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Congressional Internet Lockdown?

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posted on May, 12 2006 @ 08:49 AM
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Under a bill described as, "The Deleting Online Predators Act", congress would attempt to reduce the possible contact that online predators would have with minors through blocking access to "social networking" sites from public libraries and schools.
 



www.washtimes.com
New legislation from Congress would block access to social-networking sites like MySpace and Facebook in schools and libraries, including instant-messaging services.
The bill known as the "The Deleting Online Predators Act" introduced by Rep. Michael G. Fitzpatrick, R-Pa., aims at protecting minors from online child predators.
According to the bill, it "prohibits access to commercial social networking Web sites or chat rooms through which minors" can access obscene or indecent material, be subject to unlawful sexual advances or repeated offensive comments of a sexual nature from adults, or access harmful information.
The bill terms a social-network Web site as one that allows users to create Web pages or profiles about themselves as well as offers communications including a forum, chat room, e-mail or instant messenger, while a chat room is termed a site that allows multiple users to communicate in real time via text.



Please visit the link provided for the complete story.


Although I am all for keeping 'online predators' from children, this legislation disturbs me with the vague and sweeping definitions which it uses.
According to the purported definitions given, this site as well as any other forum could very well be blocked by law at all schools and libraries in the US.
Call me paranoid if you like, but this sort of sweeping legislation could very easily spiral into the sort of situation that is currently in place in China.

Imagine for a moment, the following progression:
The blocking of sites begins with public schools and libraries and applies only to a select few sites.
Advocacy groups, lobbyists and lawmakers express concerns about new/different sites the blocking expands and concerns are raised that private schools need to be addressed as well.
The blocking becomes more and more broad and complicated, problems of implementation and central updating and management come to light and are concerning advocates.
Systems and personnel are put in place to manage and centralize the blocking of dangerous or harmful sites and to ensure compliance of all schools and libraries.
The new agency/branch responsible for implementation and management proposes a new (lauded) arrangement that would give them control of blocking sites at the providers, making updates and compliance verification much quicker and simpler, thereby providing better protection for children (and by now, blocking of hackers, spammers and phishers is either being suggested or has already begun, with the enthusiastic blessing of people who wish to be protected from these types of 'online predators').
Gradually a monolithic system is built up with total oversight and management of blocking "harmful sites" for all US residents at the request of 'concerned people, groups, and lawmakers'.

The above scenario seems all too easy to believe for me. Now, before the naysayers start to discount this as something that could never happen, look at the FCC and the control that they now have over public radio and TV and consider proposals being raised to expand their control over the subscription versions of radio and TV...the above could happen all to easily (note: I didn't say quickly).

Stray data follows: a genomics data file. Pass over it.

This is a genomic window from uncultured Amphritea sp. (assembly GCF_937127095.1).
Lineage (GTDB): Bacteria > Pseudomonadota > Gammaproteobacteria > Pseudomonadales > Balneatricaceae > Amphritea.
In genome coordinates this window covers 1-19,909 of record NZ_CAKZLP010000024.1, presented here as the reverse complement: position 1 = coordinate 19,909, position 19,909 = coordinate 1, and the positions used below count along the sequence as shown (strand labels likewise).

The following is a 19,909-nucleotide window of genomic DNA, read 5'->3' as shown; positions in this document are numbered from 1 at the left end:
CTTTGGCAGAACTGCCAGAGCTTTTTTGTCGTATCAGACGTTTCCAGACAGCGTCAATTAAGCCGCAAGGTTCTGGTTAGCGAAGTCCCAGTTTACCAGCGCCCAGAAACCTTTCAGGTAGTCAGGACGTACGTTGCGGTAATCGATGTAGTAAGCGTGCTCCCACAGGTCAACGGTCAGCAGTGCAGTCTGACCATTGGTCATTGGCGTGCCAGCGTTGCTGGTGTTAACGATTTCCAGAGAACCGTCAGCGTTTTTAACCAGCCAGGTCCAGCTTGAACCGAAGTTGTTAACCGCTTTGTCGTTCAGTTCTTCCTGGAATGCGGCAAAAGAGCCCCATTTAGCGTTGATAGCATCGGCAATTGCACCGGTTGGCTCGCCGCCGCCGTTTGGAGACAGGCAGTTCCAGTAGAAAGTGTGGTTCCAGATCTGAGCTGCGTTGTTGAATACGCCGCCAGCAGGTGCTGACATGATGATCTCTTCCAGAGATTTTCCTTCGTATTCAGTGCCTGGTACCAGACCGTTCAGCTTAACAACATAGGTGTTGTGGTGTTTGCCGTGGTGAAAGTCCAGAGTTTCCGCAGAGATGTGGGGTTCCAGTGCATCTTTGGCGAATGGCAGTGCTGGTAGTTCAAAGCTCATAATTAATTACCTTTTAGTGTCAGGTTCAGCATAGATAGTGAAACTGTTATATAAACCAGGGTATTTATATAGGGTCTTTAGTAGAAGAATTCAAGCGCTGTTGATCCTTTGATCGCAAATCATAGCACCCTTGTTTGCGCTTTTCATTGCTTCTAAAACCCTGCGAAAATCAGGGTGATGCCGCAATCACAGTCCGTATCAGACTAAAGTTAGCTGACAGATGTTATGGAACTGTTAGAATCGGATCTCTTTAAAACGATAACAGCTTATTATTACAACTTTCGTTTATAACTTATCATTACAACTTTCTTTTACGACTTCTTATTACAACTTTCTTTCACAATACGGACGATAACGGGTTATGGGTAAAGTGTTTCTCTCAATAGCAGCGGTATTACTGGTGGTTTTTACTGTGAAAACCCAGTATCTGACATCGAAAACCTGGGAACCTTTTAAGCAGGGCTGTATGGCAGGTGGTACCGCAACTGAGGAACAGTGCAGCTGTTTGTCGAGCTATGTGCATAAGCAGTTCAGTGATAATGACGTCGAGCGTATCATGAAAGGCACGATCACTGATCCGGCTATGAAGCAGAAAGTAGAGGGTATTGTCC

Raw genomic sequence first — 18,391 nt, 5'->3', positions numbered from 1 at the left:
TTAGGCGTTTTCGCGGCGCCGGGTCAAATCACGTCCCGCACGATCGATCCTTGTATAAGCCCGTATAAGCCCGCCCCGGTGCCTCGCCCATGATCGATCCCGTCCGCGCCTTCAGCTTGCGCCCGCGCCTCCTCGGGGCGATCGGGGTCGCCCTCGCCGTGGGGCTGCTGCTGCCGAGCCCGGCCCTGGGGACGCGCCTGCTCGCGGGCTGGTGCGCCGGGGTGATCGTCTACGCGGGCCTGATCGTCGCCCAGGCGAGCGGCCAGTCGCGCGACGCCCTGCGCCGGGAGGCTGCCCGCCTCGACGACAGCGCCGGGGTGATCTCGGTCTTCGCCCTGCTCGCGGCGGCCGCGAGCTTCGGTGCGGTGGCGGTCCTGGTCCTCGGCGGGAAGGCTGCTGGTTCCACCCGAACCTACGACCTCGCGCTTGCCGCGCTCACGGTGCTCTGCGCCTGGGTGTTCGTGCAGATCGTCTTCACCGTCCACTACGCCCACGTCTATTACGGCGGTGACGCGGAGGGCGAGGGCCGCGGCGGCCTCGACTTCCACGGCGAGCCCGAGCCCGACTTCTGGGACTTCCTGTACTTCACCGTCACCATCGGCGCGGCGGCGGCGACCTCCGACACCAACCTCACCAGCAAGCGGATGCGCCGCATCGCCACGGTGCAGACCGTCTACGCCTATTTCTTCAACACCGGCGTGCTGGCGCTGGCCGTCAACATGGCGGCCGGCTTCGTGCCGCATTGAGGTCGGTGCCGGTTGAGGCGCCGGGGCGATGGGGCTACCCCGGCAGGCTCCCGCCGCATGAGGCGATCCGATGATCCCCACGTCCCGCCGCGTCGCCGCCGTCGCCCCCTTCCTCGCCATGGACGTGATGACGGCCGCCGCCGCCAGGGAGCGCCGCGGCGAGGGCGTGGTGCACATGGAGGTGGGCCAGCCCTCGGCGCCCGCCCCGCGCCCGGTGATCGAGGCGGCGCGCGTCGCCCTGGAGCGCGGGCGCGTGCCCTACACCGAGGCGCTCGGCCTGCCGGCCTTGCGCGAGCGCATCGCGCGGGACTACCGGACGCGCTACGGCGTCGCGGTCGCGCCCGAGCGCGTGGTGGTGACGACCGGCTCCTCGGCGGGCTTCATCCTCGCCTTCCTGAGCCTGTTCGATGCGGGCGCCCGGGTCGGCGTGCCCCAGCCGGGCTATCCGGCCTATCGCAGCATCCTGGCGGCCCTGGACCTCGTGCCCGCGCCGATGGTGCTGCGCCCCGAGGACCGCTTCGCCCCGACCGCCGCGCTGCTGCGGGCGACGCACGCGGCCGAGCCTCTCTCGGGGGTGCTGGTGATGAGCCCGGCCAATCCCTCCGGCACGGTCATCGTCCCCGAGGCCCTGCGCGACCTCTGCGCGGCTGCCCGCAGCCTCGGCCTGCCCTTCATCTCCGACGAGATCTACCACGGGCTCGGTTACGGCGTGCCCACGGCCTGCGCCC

"The road to hell is paved with good intentions" - author unknown

Related News Links:
tech.monstersandcritics.com
news.com.com
blogs.usatoday.com
arstechnica.com

[edit on 5/12/2006 by Jaryn]




posted on May, 12 2006 @ 09:02 AM
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Could be interpreted as a move to eliminate the anonymous avenue of dissent and discussion. Only privately registered connections to the Internet would be allowed this type of forum.

Makes it much easier to track back.



posted on May, 12 2006 @ 01:56 PM
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Wow within few months we have almost four new "bills' related to Internet privacy and freedom of information. Looks to me the same scenario as with those tagging devices to protect childrens from beign abbducted or the RFID and so on.
This guys are going to far



posted on May, 12 2006 @ 03:04 PM
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I am a computer forensics specialist and I agree it is going TOO FAR!!!
When are we going to stop trying to "Big Brother" everyone and put the responsibility back on the parents where it belongs?

and... No matter how they try to censor, there will always be someone that finds a way around it. I hope.

I mean we catch them. Sadly not all of them, but with more cooperation from parents, they system could work a lot better.



posted on May, 14 2006 @ 12:57 AM
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How will this affect newsgroup/usenet access in schools and libraries? And will this bill also be in effect for Universities and colleges? They are adults and should not necessarily be subject to this legislation. To be honest I would not mind access to mentioned sites being restricted in the school system up to high school. Kids should honestly not be on those sites, even this one, during school hours at school. They should be doing research for their school assignments. I would hope libraries and colleges will be exempted from these restrictions however because the majority of these users are indeed adults.

Minors in Libraries should be restricted through a verification system built into the comp that would identify them.



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